Egyptian Turquoise Faience Osirian Triad Amulet

£ 4,000.00

A vibrant Egyptian turquoise faience amulet featuring the Osirian triad. Three figures are depicted in high relief; the goddess Isis on the left, her son Horus in the centre and the goddess Nepthys on the right. Isis and Nephthys are depicted as grown adults, clothed in skin-tight fabric and wearing their attributed headdresses. Isis wears the  stepped throne headdress, the same hieroglyphic sign used in her name. Nephthys similarly, is depicted wearing the house and basket headdress, signs which constitute her hieroglyphic name. Both goddesses can be seen reaching out towards the central figure of Horus, clasping his hands. The younger god, although depicted slightly larger than the two female figures, can be identified as a child from his nudity and the sidelock of hair. The latter was used by children and has been coined the ‘sidelock of youth’. It symbolised that each child was an heir of Osiris. Isis and Nephthys act as guardians to the young Horus, offering him protection through their intimate gesture. The three figures are depicted standing on an integral base. The back of the amulet is plain and there is a grooved loop for suspension. The amulet is attached to a small metal stand. There is an old Sotheby’s auction sticker to the reverse of the amulet, indicating the lot number and sale. An exceptionally rare piece in wonderful condition.

Height, including stand: 6.7cm

Date: Circa 640 - 30 BC
Period: Late Period - Ptolemaic Period
Provenance: Ex private collection JL, Surrey. Ex private collection, AH. Ex Sotheby's, London, 12th Dec 1983, lot 184.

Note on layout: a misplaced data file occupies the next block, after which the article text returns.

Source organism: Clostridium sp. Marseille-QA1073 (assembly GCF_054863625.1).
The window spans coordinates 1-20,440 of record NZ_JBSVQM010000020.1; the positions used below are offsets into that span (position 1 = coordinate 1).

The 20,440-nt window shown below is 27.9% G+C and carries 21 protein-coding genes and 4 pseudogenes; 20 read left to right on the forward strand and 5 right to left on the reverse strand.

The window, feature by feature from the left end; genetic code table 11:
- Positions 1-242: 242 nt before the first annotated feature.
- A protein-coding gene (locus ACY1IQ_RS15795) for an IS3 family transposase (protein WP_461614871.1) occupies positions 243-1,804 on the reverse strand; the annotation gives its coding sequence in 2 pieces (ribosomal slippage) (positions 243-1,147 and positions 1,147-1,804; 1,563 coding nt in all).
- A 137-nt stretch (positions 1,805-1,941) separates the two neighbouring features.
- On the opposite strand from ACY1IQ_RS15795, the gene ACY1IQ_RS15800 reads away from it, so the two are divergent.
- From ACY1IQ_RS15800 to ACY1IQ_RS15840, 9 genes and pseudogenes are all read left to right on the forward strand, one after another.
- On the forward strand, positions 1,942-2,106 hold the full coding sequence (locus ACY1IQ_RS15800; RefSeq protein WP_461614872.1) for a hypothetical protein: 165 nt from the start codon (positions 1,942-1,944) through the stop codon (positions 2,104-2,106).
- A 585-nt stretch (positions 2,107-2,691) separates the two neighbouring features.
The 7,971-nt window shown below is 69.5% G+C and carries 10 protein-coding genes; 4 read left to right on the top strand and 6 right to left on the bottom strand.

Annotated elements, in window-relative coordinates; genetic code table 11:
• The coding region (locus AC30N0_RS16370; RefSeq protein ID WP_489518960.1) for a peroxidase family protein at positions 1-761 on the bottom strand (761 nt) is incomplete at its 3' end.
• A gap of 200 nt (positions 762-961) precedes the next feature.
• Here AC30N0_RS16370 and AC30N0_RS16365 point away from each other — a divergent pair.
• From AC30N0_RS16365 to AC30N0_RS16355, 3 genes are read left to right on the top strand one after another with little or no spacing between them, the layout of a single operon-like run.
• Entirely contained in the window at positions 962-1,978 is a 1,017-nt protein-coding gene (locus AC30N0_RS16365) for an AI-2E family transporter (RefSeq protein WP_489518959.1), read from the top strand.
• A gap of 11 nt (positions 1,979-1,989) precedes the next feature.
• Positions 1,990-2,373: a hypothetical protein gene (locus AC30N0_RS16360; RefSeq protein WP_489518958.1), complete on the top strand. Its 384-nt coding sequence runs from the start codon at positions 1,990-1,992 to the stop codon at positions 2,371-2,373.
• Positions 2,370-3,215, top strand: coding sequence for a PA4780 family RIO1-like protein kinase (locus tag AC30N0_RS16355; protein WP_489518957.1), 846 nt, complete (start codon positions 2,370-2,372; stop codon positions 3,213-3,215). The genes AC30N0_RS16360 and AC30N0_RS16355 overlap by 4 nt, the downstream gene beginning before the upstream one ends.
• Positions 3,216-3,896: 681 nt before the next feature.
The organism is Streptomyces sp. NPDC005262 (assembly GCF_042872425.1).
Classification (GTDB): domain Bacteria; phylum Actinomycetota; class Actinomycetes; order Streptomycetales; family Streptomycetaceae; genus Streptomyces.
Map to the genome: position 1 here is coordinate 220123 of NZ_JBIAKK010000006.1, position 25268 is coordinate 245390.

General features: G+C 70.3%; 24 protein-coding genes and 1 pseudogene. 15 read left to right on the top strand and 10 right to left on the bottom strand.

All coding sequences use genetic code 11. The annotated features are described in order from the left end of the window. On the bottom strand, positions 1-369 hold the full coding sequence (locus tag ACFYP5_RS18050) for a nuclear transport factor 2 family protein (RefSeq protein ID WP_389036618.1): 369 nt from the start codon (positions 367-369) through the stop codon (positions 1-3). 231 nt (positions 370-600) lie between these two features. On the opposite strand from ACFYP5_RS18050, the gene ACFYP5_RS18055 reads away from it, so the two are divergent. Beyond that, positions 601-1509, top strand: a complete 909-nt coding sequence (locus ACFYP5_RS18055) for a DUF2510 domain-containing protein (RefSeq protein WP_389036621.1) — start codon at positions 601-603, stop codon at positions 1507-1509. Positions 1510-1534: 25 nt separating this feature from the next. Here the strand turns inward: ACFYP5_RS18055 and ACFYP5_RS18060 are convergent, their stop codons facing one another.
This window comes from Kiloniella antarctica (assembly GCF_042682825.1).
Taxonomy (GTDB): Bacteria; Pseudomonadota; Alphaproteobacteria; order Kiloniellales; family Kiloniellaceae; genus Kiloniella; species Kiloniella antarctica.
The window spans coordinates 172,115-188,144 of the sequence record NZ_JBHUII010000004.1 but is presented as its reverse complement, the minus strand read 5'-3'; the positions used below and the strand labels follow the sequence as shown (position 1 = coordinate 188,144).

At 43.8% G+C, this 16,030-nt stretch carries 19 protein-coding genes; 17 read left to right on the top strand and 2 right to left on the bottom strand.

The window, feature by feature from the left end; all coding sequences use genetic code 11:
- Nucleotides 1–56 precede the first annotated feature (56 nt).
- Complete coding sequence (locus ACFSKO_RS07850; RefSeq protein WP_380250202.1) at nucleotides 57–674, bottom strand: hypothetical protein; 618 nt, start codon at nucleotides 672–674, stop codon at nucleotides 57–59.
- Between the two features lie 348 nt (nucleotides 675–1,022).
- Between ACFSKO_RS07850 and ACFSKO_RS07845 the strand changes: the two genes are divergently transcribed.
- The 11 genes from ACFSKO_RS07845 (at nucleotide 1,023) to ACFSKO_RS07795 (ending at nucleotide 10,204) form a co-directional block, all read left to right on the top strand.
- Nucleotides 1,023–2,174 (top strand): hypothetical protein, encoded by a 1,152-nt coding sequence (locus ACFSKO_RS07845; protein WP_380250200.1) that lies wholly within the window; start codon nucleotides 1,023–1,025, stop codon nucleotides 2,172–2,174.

Condition: Excellent. A truly fabulous piece, of large proportions. Rarely available on the market.
Product Code: ES-147
Category: Tags: ,

The three figures represented on this amulet are collectively known as the Osirian triad, due largely for their involvement in the Osiris creation myth. Isis and Nephthys were sisters, and the former was known as the wife of Osiris. Both goddesses were responsible for the care of Osiris’ body, having been killed by Set and protection of the infant Horus. Their outstretched hands, in intimate gesture of embrace, signifies their protective nature. Both goddesses were associated with rebirth and played a part in the funeral rites. Such amulets would have been worn to bestow the same level of care and protection offered to Horus, to the deceased. All three deities were part of the Heliopolis Ennead, which was formed of nine or ten principle Egyptian deities. These included the sun-god Atum; his children Shu and Tefnut; their children Geb and Nut; and their children Osiris, Isis, Set, and Nephthys. Horus was also often included.

To discover more about amulets in the Ancient Egyptian world, please visit our relevant post: Amulets in Ancient Egypt.

Dimensions W 3.2 x H 5.1 cm
Egyptian Mythology

Horus, Isis, Nephthys


Turquoise Faience


North Africa

Reference: For a similar item: Metropolitan Museum of Art, New York, item 26.7.890

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